Since 1974,10 the Department of Labor of the United States (Occupational Safety and Health Assessment) has stressed the importance of audiometric retests as a method of controlling possible errors in detecting auditory thresholds, suggesting immediate reassessment to ensure reliable results that do not compromise the efficacy of auditory monitoring, also favoring companies that use a safety and health management system based on international standards such as OHSAS 18001.

Thus, the aim of the present study was to compare pure-tone auditory thresholds, obtained by workers who positioned the earphones themselves, as per instructions from the audiologist, with those obtained when earphones were placed solely by the health-care professional. Additionally, the study aimed at observing variations in auditory thresholds obtained after a second assessment.

Methods

This is a cross-sectional study conducted at two facilities specialized in occupational audiology and consultancy in the field of worker health in Recife, Brazil. The sample was composed of 324 workers (both sexes) from a wide range of job areas (call centers, printing, transport, food, steel, port, security, drivers, furniture, hydroelectric, among others).

To avoid selection bias, individuals whose audiograms showed conductive or mixed hearing alterations and/or presented with visible collapse of the external acoustic meatus (EAM) were excluded. Audiograms were considered normal when auditory threshold was less than or equal to 25 dB (dB HL).1 Furthermore, workers enrolled in a hearing loss prevention program, with more than one audiogram performed, and with a comparison of results showing response variations were selected.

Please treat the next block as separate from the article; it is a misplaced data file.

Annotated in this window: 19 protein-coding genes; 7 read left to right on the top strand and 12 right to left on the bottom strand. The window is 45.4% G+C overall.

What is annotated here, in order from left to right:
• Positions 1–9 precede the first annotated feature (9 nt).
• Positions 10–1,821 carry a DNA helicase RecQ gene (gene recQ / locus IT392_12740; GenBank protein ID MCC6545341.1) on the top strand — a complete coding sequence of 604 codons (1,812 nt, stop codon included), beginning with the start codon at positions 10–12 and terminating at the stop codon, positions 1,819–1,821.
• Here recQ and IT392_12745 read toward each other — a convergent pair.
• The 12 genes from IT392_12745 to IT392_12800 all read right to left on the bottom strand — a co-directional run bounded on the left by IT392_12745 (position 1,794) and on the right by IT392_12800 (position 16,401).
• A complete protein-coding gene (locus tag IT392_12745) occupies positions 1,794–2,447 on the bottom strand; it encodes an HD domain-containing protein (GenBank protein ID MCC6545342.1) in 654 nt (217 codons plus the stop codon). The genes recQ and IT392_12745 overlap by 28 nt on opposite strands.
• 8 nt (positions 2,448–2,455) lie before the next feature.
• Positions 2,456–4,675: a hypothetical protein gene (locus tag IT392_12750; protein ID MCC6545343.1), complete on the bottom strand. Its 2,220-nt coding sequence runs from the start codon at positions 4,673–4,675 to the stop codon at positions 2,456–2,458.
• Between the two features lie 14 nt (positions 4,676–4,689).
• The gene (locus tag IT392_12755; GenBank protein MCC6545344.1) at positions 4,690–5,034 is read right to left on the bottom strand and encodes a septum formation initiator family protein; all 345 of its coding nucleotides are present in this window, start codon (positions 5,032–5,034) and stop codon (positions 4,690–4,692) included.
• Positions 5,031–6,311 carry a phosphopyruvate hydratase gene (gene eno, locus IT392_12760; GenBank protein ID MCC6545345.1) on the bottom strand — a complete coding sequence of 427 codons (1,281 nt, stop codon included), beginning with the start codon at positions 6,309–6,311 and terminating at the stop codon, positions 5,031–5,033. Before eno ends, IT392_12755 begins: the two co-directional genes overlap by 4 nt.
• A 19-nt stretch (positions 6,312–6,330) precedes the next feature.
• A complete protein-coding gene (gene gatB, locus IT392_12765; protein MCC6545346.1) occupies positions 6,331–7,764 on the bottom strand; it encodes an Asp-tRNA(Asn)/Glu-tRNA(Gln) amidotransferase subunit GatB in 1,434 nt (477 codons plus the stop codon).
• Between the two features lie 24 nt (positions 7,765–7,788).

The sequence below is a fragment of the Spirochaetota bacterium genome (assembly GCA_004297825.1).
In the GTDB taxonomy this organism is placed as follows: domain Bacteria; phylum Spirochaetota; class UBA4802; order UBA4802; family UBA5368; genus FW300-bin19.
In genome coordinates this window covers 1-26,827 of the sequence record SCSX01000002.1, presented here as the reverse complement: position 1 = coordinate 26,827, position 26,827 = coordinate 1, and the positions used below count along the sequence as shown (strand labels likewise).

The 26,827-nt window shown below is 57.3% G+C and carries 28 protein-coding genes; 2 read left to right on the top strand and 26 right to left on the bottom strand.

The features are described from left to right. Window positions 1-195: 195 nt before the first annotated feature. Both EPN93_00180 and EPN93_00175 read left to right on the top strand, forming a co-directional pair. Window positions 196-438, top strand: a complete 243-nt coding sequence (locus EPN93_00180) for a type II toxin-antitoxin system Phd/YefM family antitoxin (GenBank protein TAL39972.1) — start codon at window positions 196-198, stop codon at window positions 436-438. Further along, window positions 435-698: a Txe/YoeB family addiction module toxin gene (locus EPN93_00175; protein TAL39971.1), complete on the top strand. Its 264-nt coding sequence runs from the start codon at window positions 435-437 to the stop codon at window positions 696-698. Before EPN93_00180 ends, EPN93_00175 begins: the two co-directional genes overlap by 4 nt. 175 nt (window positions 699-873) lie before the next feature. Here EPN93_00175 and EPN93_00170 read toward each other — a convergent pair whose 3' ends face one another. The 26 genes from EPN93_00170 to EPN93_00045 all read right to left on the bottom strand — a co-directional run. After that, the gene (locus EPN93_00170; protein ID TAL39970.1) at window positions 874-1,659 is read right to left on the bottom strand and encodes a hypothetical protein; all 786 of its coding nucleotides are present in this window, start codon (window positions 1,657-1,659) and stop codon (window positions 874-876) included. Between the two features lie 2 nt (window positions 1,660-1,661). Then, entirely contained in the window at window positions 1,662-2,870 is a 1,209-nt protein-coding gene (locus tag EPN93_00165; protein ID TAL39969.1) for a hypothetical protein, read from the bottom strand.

To determine the auditory thresholds of the experimental group, the descending technique at 10 dB intervals was used until the individual no longer responded to the sound. At this intensity, the ascending technique at 5 dB intervals was used until the individual could once again detect the sound. In the first test, one of the participants was assessed at frequencies between 0.25 kHz and 8 kHz, with a minimum rest period of 14 h. The same criteria were adopted in the second test, but only frequencies between 4 kHz and 8 kHz were assessed. A duly calibrated GSI-64 audiometer, with TDH-50 earphones was used in the experiments, in addition to prior inspection of the external auditory canal and tympanic membrane, excluding cases of earwax blockage.

Earphones were placed alternately in tests one and two. For the first worker, in test one, the earphones were placed by the examiner, while in test two they were placed by the worker, under guidance of the examiner. The order was reversed for the next worker. Test and retest results were compared for intensity in dB HL and frequency, before and after earphone repositioning.

The order of frequency presentation, choice of ear, and order of retest were random for each individual, in order to eliminate interference from tiredness and learning.

Data analysis was conducted by absolute and percentage distribution of descriptive statistics measures, using the paired Student's t-test with unequal variances. The hypothesis of equal variances was carried out using Levene'sF-test. Finally, ANOVA was applied to test differences between frequencies, and Tukey's test for pair wise comparison was used in order to observe possible significant differences between the frequencies studied. A significance level of p < 0.05 was established using SPSS v. 21. The study was approved by the Ethics Committee, under registration No. 199/09.

Results